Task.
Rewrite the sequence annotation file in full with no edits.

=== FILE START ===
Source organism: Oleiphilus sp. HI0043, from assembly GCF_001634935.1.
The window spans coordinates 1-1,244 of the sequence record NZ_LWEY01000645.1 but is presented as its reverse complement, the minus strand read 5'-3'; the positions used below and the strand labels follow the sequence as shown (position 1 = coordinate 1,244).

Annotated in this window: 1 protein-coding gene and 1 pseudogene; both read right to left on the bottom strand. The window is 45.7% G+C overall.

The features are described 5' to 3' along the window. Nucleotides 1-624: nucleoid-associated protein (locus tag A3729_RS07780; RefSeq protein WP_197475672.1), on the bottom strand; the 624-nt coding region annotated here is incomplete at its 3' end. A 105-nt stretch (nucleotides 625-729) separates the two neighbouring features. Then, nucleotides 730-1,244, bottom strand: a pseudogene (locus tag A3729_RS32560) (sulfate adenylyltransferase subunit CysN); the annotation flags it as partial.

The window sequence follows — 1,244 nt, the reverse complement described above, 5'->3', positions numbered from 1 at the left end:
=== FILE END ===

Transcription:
Source organism: Oleiphilus sp. HI0043, from assembly GCF_001634935.1.
The window spans coordinates 1-1,244 of the sequence record NZ_LWEY01000645.1 but is presented as its reverse complement, the minus strand read 5'-3'; the positions used below and the strand labels follow the sequence as shown (position 1 = coordinate 1,244).

Annotated in this window: 1 protein-coding gene and 1 pseudogene; both read right to left on the bottom strand. The window is 45.7% G+C overall.

The features are described 5' to 3' along the window. Nucleotides 1-624: nucleoid-associated protein (locus tag A3729_RS07780; RefSeq protein WP_197475672.1), on the bottom strand; the 624-nt coding region annotated here is incomplete at its 3' end. A 105-nt stretch (nucleotides 625-729) separates the two neighbouring features. Then, nucleotides 730-1,244, bottom strand: a pseudogene (locus tag A3729_RS32560) (sulfate adenylyltransferase subunit CysN); the annotation flags it as partial.

The window sequence follows — 1,244 nt, the reverse complement described above, 5'->3', positions numbered from 1 at the left end: